Resources for counsel to use when addressing potential contractual disputes between parties to commercial transactions agreements under Georgia law, including sample clauses and drafting advice, step-by-step guides, and checklists covering mediation, arbitration, and litigation.
Parties to commercial agreements, for either the sale of goods or services, should generally include dispute resolution and litigation-related provisions to provide:
A predictable path to recourse and limitations on the scope of potential disputes before any litigation.
A favorable road map, in terms of both choice of law and choice of forum, for any disputes reaching the litigation phase, including whether to:
For a selection of boilerplate clauses for corporate and commercial agreements under Georgia law, see Boilerplate Clauses (GA).
Alternative Dispute Resolution Clauses
To draft an ADR provision that affords a party maximum and timely relief, counsel should:
Identify every type of significant and likely transaction-related dispute and ensure that the dispute resolution provision has procedures that allow favorable resolution of each. Different disputes may be amenable to different kinds of dispute resolution procedures.
Ensure that the dispute resolution provision maximizes its relief, for example, by requiring the parties to settle disputes:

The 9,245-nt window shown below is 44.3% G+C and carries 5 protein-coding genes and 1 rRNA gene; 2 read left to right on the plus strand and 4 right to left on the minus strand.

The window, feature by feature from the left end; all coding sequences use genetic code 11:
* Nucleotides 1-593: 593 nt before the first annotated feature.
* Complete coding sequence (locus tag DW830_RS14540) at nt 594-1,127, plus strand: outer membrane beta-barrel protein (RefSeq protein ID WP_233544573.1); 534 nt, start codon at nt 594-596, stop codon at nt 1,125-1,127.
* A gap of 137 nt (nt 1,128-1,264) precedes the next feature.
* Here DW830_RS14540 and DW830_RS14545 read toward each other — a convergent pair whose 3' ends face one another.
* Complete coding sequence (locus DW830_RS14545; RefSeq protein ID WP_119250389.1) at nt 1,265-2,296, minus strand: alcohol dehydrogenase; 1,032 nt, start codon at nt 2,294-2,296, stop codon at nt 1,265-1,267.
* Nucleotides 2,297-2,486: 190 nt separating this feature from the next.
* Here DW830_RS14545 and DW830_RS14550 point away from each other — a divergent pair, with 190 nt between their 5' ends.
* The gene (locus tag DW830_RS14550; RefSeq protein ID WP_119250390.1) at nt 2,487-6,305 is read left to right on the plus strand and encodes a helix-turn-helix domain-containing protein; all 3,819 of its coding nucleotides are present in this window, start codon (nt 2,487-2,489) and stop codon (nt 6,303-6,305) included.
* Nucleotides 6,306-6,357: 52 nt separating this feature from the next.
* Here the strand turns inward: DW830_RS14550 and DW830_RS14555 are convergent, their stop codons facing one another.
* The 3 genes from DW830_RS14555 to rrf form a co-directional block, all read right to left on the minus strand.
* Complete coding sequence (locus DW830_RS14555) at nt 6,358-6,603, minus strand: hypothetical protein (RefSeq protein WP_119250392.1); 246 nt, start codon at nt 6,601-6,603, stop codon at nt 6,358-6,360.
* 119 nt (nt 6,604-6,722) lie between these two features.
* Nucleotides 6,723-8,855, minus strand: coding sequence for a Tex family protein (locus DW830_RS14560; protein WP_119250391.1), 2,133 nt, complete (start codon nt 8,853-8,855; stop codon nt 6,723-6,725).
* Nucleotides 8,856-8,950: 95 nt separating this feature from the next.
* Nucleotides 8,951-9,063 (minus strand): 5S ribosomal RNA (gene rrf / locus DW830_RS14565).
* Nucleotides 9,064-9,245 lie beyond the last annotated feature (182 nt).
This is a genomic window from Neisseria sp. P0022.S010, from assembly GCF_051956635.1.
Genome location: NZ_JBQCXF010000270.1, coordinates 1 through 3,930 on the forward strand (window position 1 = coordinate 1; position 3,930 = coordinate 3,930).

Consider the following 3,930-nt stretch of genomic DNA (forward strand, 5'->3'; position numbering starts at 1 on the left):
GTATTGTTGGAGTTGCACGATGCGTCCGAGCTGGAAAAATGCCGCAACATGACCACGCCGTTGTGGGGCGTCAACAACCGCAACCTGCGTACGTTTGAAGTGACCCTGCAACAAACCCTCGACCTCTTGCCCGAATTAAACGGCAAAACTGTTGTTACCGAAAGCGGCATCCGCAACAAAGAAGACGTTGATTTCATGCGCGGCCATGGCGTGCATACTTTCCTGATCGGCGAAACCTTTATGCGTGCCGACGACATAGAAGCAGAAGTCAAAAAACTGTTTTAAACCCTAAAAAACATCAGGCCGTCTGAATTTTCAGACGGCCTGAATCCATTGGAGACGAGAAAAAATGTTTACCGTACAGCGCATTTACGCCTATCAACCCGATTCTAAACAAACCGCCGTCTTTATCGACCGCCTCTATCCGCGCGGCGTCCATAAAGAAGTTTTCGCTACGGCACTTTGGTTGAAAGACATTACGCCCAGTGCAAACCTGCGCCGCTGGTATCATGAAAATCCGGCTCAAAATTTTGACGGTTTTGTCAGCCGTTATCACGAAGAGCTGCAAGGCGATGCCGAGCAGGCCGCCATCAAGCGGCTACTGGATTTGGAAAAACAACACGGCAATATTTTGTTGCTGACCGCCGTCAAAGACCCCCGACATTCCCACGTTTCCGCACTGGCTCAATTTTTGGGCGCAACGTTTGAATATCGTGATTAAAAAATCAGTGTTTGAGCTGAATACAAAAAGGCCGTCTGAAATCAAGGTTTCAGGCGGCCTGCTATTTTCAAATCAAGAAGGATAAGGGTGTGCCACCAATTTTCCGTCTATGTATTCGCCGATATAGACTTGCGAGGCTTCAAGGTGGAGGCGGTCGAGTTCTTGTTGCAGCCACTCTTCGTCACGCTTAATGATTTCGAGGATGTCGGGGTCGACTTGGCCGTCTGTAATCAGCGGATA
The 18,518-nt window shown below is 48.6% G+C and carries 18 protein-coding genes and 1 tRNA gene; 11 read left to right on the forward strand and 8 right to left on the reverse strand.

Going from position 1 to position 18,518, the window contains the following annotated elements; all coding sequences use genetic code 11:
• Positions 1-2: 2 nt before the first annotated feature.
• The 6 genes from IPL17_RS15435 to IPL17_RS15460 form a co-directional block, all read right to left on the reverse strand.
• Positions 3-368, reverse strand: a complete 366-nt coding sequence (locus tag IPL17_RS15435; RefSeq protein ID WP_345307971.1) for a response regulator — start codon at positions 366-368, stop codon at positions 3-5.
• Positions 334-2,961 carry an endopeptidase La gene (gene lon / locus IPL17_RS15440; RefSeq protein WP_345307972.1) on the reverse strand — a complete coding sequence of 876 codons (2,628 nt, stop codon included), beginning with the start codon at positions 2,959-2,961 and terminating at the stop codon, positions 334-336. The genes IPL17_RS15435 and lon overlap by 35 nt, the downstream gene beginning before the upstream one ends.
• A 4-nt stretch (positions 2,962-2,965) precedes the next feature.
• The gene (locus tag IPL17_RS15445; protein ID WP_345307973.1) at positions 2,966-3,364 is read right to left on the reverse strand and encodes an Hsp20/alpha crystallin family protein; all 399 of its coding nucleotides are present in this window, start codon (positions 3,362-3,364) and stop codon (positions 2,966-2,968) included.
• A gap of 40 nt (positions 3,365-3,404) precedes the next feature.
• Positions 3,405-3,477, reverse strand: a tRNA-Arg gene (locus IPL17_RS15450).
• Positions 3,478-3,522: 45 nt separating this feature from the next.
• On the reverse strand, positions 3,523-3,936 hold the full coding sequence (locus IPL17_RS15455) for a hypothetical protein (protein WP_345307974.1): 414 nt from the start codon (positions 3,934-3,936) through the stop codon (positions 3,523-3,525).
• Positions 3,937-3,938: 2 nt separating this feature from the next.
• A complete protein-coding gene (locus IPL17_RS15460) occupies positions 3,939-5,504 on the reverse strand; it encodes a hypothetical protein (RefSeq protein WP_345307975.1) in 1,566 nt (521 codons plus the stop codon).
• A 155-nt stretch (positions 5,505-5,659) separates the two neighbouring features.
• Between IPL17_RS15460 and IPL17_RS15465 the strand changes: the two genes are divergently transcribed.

in a favorable forum; and
under favorable governing law.
Commercial Litigation-Related Clauses
The parties should consider certain critical litigation-related provisions when drafting commercial agreements. For example:
The governing law clause (also known as the choice of law clause) permits the parties to select the state law that governs the agreement. If the parties do not properly draft the clause, or fail to stipulate any governing law, the forum court unilaterally applies its choice of law rules to determine the appropriate substantive law.
The submission to jurisdiction clause (also known as the jurisdiction clause or forum selection clause) permits the parties to select the forum in which a claim can be brought. This clause works with the governing law clause to provide some certainty as to how the agreement may be interpreted or a dispute resolved. Parties may use this clause for:
other alternative dispute resolution proceedings (for example, mediation).
The waiver of jury trial clause is frequently included in complex agreements, but Georgia is one of the few states that does not allow pre-litigation contractual waivers to the right to a jury trial (Bank South N.A. v. Howard, 264 Ga. 339, 340 (Ga. 1994)). Most sophisticated parties, however, prefer that a judge hear and decide any dispute arising out of the agreement, rather than a jury of people who may not appreciate and understand the potentially complex issues involved in the litigation.
The attorneys' fees provision specifies that the non-prevailing party in a lawsuit must reimburse the prevailing party for its costs and expenses, including attorneys' fees and court costs.